Minnis Says Politicians should not be exempt from rule of law

first_imgFacebook Twitter Google+LinkedInPinterestWhatsAppBahamas, July 27, 2017 – Nassau – Bahamian politicians are not so special that they should be exempt from the rule of law, Prime Minister, Dr. the Hon. Hubert Alexander Minnis said Wednesday.Prime Minister Minnis announced that his Administration will implement changes to prevent fiscal mismanagement in governance going forward and that Administration officials are identifying loopholes so as to avoid repeat corrupt practices.“I will not comment specifically on cases concerning alleged bribery and corrupt practices by public officials, but I do note the following; individuals should be treated equally before the law, “ Prime Minister Minnis said.“If judicial or police officials do not have the requisite paperwork necessary to charge any citizen regardless of standing in the country, that individual should not be charged until the appropriate time.“If all people deserve to be treated equally before the law, I find it disturbing that some people believe that politicians in The Bahamas should be above the law and should not be held accountable for malfeasance or misdeeds while in office.”Delivering his inaugural national address as the nation’s Chief Executive Officer, Prime Minister Minnis said politicians “around the world” are often charged for certain crimes and when found guilty, have to pay the penalty for their crimes.“Political leaders next door in the United States of America regularly are charged and found guilty of certain crimes. Bahamian politicians are not so special that we should be exempt from the rule of law. This includes members of my party and my government.”Prime Minister Minnis said public corruption places a heavy toll on a country.“Foreign investors become frustrated, or often stay away because of corruption. Millions that can be used for the public good, too often end up in private pockets. Public finances are wrecked when there is mass corruption by politicians and public officials.”Prime Minister Minnis said the Watchdog group, Transparency International, has reported often on the toll corruption takes on national development including in developing countries such as The Bahamas.“It is unfair, and unjust, for politicians to accumulate considerable wealth from corruption while the citizens of a country – especially the poor – are left behind.”Prime Minister Minnis said the country needs a new era of public integrity and reform.“This era is upon us,” Prime Minister Minnis added. Related Items:#magneticmedianews Facebook Twitter Google+LinkedInPinterestWhatsApp ALERT # 2 ON POTENTIAL TROPICAL CYCLONE NINE ISSUED BY THE BAHAMAS DEPARTMENT OF METEOROLOGY THURSDAY 12TH SEPTEMBER, 2019 AT 9 PM EDT Electricity Cost of Service Study among the big agenda items at September 11 Cabinet meeting Recommended for you The Luxury of Grace Bay in Down Town Provolast_img read more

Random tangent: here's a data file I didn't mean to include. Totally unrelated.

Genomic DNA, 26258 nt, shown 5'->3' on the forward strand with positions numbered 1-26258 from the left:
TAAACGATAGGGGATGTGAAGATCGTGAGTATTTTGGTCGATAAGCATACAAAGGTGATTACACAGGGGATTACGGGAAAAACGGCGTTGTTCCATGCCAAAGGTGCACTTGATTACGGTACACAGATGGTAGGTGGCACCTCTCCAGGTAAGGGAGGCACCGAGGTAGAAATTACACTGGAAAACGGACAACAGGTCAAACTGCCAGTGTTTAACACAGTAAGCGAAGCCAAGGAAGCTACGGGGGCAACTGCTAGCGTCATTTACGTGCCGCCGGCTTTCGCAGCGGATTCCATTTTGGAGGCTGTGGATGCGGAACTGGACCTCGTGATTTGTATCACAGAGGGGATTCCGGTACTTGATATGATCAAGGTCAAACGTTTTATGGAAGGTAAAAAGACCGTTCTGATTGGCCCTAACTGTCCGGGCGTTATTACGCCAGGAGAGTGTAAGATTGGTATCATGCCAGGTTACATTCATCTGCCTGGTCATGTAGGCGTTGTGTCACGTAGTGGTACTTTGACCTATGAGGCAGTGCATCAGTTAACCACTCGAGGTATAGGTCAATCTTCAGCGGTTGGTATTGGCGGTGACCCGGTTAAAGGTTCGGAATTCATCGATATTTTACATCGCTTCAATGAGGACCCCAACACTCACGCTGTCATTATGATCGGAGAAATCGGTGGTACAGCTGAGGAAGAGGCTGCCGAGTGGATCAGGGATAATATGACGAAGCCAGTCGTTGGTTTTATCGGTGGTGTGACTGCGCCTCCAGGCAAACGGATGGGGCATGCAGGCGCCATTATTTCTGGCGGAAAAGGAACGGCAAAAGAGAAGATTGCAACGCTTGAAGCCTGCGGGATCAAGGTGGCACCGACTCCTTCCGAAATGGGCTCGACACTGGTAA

Holographic lens printing method could allow printing of telescope lenses in space

first_img This document is subject to copyright. Apart from any fair dealing for the purpose of private study or research, no part may be reproduced without the written permission. The content is provided for information purposes only. (Phys.org)—Researchers have developed a method for printing optical holographic lenses that could greatly simplify their fabrication. Because the method can be performed quickly and easily, it could potentially be used by astronauts to print lenses while in space for holographic lens telescopes. More information: Qiancheng Zhao, et al. “Printable Nanophotonic Devices via Holographic Laser Ablation.” ACS Nano. DOI: 10.1021/acsnano.5b03165 Group webpage: HB-Nanophotonic Group at the University of Birmingham Explore further The researchers, led by Dr. Haider Butt at the University of Birmingham in the UK, along with coauthors from there and the Harvard Medical School and Wellman Center for Photomedicine at Massachusetts General Hospital in the US, have published a paper on the new holographic lens printing method in a recent issue of ACS Nano.”Using the novel technique of holographic laser ablation, which we previously used for printing holograms, we have demonstrated the printing of optical lenses made of a variety of materials,” Butt told Phys.org. “A complete lens can be fabricated with a single nanosecond laser pulse. Hence the method is fast, flexible, and inexpensive.”While current holographic lens fabrication methods are often expensive, time-consuming, and labor-intensive, the new printing method can produce a lens in just a few seconds using only a single step. The method uses a nanosecond laser pulse to create interference patterns on a transparent substrate coated with light-absorbing materials. The laser is reflected off a concave mirror back onto itself, so that interference occurs between two laser beams traveling in opposite directions. The resulting interference pattern, consisting of circular fringes, is “printed” on a substrate between the two beams, storing the optical information as a holographic lens. The resulting flat, ultra-thin lenses consist of hundreds of nanoscale circular zones that contribute to focusing light.Using this new method, the researchers demonstrated that they could achieve mass production within a few minutes. The method should also work with a wide variety of materials on substrates that are semitransparent, with geometries that are flat, curved, or of other arbitrary form. Besides having niche applications like printing telescope lenses in space, the new printing method could also be used for security, data storage, and biosensors. Due to the flexibility of the fabrication method, lenses can be printed on certain materials that are not compatible with conventional fabrication techniques. In the future, the scientists plan to use the method to print lenses on thin films of semiconductors, with applications in applied optics and infrared imaging. Printable holograms could make holograms more widespreadcenter_img The flat lens is made of a 4-nm-thick gold layer and has an approximate diameter of 1 inch. Scale bars = 200 μm. Credit: Zhao, et al. ©2015 American Chemical Society Diagram of the fabrication method for printing holographic lenses. Credit: Zhao, et al. ©2015 American Chemical Society © 2015 Phys.org Journal information: ACS Nano Citation: Holographic lens printing method could allow printing of telescope lenses in space (2015, September 4) retrieved 18 August 2019 from https://phys.org/news/2015-09-holographic-lens-method-telescope-lenses.htmllast_img read more